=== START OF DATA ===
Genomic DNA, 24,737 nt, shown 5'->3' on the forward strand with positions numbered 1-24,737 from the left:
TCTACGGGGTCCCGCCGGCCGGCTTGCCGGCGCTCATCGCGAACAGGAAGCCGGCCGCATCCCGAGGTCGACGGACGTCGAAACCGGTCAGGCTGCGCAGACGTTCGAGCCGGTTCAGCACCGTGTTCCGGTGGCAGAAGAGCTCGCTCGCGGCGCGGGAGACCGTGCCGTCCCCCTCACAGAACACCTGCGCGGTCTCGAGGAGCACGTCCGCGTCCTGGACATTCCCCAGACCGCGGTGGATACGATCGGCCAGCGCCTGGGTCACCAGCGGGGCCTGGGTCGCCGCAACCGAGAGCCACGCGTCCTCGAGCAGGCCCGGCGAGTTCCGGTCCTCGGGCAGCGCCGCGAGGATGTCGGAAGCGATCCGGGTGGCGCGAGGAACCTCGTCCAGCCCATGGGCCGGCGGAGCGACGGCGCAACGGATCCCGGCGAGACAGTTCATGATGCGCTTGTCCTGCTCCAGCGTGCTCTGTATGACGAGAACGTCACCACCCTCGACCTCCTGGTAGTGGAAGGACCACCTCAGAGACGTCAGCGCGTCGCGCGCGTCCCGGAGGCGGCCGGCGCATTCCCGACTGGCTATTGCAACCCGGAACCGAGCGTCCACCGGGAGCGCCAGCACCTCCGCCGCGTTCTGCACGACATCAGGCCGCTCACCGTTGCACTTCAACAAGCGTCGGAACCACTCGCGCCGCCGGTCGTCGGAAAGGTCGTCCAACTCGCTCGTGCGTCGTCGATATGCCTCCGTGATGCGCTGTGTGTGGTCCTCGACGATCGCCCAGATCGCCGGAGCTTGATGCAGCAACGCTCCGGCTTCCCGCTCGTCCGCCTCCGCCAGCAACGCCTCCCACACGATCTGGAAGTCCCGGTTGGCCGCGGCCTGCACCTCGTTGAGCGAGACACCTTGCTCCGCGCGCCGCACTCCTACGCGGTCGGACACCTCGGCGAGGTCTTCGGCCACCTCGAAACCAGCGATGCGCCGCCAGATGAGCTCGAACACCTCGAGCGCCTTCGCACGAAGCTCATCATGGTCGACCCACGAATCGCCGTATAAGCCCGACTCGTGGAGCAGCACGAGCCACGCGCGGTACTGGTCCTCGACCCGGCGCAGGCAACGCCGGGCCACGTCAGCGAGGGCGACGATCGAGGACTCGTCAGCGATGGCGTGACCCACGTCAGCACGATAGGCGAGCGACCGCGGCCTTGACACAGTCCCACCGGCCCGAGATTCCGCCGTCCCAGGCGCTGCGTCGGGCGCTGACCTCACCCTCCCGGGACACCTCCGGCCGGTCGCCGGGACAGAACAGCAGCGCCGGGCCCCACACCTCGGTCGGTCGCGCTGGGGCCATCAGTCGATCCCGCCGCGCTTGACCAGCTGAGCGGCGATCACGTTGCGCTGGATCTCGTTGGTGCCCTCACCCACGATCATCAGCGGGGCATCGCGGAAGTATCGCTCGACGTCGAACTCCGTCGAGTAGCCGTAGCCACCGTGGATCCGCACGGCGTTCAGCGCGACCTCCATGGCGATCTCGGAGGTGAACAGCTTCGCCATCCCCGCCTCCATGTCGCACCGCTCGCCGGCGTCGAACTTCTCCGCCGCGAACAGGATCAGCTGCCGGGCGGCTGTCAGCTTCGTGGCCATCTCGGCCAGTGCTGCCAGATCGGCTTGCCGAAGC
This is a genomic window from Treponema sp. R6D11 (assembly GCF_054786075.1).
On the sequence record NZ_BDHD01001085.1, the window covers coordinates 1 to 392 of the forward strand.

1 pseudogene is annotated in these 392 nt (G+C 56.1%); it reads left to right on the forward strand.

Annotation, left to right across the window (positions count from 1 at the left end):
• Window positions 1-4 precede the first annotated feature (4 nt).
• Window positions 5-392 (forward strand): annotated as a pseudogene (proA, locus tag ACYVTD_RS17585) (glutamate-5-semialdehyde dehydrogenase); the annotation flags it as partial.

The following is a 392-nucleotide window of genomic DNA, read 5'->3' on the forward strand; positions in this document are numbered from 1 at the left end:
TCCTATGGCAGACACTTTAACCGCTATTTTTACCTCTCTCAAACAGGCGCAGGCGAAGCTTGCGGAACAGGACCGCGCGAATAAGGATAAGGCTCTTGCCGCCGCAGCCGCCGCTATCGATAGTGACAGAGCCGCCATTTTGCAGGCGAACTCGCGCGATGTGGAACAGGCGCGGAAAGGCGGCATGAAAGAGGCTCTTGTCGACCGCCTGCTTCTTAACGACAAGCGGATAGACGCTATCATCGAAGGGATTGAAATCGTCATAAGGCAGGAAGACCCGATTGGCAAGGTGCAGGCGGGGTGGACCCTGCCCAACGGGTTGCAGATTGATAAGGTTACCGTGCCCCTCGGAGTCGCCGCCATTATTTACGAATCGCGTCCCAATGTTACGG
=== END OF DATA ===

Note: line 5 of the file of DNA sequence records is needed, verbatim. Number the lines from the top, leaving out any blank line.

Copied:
1 pseudogene is annotated in these 392 nt (G+C 56.1%); it reads left to right on the forward strand.